Options traders know about, but often don’t know what to do about, the volatility skew/smirk/smile. In The Volatility Smile (the word “practitioners have persisted in using … to describe the relationship between implied volatilities and strikes, irrespective of the actual shape”) Emanuel Derman and Michael B. Miller take us into the weeds, but by their own accounting not too deep into the weeds. The book, over 500 pages long, with the expected math, offers “an accessible, not-too-sophisticated introduction to models of the volatility smile.”
The Black-Scholes-Merton options pricing model “assumes that a stock’s future return volatility is constant, independent of the strike and time to expiration of any option on that stock. Were the model correct, a plot of the implied BSM volatilities for options with the same expiration over a range of strikes would be a flat line.” This is in fact what implied volatilities, at least in equity index option markets, looked like before the stock market crash of 1987. After that fateful day traders realized that they should pay more for low-strike puts than for high-strike calls. The flat line began to slope and curve. And the Black-Scholes model, never in perfect accord with reality, was now seen to be decidedly imperfect.
Researchers thus set out to create a options pricing model that could explain the volatility smile. As might have been expected, they came up with not one but many models, each of which explains some aspects of the volatility smile, but none of which is “perfect” enough to replace BSM as the dominant pricing model. Don’t despair, the authors advise: “Models not only change the pattern of trading in existing markets, but make possible trading in new, previously unimagined markets. Thus, new and improved models lead to new markets which lead to newer models, ad infinitum.” Financial engineers won’t be joining a bread line any time soon.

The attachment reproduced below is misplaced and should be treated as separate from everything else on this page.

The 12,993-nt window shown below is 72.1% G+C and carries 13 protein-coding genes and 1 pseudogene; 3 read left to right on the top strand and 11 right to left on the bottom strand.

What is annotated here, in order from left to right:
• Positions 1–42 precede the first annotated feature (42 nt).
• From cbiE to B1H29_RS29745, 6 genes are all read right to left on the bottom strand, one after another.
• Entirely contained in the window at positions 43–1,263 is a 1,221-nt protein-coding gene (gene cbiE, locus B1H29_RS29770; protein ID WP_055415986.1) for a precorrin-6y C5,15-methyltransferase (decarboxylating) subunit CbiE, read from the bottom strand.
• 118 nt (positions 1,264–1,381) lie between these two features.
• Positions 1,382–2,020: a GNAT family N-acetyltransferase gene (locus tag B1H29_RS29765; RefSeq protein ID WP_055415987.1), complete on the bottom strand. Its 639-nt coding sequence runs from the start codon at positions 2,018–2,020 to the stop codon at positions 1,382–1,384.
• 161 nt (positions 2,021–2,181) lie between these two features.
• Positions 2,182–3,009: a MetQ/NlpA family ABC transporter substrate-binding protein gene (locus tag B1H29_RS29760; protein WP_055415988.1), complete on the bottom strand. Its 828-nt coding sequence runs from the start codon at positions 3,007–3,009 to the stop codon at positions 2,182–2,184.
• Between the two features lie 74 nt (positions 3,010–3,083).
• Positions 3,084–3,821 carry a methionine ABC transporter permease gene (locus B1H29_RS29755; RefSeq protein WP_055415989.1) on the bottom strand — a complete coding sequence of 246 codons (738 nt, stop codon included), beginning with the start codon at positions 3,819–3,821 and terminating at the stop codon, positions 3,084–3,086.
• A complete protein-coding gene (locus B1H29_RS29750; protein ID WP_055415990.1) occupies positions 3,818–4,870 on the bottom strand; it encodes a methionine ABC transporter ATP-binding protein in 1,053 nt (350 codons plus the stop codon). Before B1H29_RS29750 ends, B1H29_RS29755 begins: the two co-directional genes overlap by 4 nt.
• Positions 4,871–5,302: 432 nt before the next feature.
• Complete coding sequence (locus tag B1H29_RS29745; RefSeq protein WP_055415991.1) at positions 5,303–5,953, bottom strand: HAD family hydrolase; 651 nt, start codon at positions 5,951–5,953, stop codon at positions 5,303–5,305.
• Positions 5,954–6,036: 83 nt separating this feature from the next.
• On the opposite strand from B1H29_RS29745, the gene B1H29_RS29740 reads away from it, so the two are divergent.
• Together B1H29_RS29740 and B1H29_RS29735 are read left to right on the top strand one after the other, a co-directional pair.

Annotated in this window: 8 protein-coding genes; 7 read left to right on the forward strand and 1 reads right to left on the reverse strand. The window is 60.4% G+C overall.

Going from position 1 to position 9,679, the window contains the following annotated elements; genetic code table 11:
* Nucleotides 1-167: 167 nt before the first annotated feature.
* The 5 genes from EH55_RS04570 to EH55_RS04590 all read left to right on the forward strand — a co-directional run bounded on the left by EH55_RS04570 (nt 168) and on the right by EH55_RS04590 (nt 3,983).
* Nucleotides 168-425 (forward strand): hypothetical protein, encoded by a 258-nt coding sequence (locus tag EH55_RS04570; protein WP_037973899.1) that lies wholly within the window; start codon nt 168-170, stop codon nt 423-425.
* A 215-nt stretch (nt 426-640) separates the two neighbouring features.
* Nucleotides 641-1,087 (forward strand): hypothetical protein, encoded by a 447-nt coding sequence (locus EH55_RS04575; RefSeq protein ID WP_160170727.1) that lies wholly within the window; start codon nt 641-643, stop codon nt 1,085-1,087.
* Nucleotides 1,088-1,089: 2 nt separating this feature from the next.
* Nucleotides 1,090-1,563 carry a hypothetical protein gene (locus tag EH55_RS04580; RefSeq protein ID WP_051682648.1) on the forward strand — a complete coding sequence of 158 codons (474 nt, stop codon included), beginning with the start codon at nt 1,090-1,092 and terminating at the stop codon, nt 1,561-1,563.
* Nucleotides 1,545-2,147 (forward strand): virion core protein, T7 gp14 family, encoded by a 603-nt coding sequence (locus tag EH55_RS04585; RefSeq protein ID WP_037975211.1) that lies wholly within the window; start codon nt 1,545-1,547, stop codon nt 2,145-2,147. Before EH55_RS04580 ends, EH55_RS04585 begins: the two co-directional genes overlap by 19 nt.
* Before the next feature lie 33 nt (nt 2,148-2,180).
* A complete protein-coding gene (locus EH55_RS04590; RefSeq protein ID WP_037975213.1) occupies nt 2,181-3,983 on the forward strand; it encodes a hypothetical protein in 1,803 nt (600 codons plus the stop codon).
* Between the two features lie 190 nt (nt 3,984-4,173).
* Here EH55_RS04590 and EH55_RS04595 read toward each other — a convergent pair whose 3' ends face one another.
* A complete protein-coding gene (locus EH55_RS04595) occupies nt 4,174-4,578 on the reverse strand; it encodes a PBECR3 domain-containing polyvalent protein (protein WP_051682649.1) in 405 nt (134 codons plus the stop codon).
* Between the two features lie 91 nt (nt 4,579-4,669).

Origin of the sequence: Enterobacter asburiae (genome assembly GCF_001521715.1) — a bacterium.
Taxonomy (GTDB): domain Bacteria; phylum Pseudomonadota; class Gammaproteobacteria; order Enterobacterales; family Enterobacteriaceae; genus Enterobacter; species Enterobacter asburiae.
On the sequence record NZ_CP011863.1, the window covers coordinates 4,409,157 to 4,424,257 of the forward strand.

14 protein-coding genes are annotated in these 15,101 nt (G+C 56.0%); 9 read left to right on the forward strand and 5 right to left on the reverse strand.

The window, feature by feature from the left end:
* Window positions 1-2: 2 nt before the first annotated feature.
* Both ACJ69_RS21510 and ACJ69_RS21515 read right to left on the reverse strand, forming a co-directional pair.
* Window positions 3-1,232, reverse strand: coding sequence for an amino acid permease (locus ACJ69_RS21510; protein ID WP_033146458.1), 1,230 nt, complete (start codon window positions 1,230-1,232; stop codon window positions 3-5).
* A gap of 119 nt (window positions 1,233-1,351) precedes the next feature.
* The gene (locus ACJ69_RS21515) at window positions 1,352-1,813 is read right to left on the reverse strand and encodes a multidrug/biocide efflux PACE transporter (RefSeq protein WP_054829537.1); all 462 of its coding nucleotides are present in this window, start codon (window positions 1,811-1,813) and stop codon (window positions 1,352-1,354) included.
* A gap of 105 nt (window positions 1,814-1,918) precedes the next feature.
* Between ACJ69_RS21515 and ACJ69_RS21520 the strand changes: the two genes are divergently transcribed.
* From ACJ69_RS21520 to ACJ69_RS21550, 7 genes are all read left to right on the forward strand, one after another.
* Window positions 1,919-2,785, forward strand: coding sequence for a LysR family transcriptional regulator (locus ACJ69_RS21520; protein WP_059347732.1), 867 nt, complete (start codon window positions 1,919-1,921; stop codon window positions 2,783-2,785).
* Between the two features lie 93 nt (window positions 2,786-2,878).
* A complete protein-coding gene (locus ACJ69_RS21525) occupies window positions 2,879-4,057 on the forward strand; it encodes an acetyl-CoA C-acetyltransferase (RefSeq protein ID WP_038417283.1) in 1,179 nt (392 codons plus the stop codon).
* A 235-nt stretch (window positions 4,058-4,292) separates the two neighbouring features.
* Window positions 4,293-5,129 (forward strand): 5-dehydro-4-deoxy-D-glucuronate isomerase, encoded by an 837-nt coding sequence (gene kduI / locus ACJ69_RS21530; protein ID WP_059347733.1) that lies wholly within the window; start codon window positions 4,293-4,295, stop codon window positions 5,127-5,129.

If you’re a trader, do you care that the BSM model is wrong? In most cases, if you’re trading very liquid options, the answer is no. “The model is merely a quoting convention.” However, “the model becomes critical for vanilla options, even liquid ones, when you want to hedge them, because even if the option price is known, the option’s hedge ratio is model-dependent. … The model is also critical if you want to trade illiquid exotic options, whose prices are not obtainable from a listed market. In that case, you have no choice but to use a model to estimate both the price and a hedge ratio.”
And so the authors delve into models that are consistent with the smile: local volatility models, stochastic volatility models, and jump-diffusion models.
Although there are nuggets in this book that the retail options trader might find useful, the book is really written for professional traders and budding financial engineers. For those using the book as a self-study guide, there are end-of chapter problems with answers.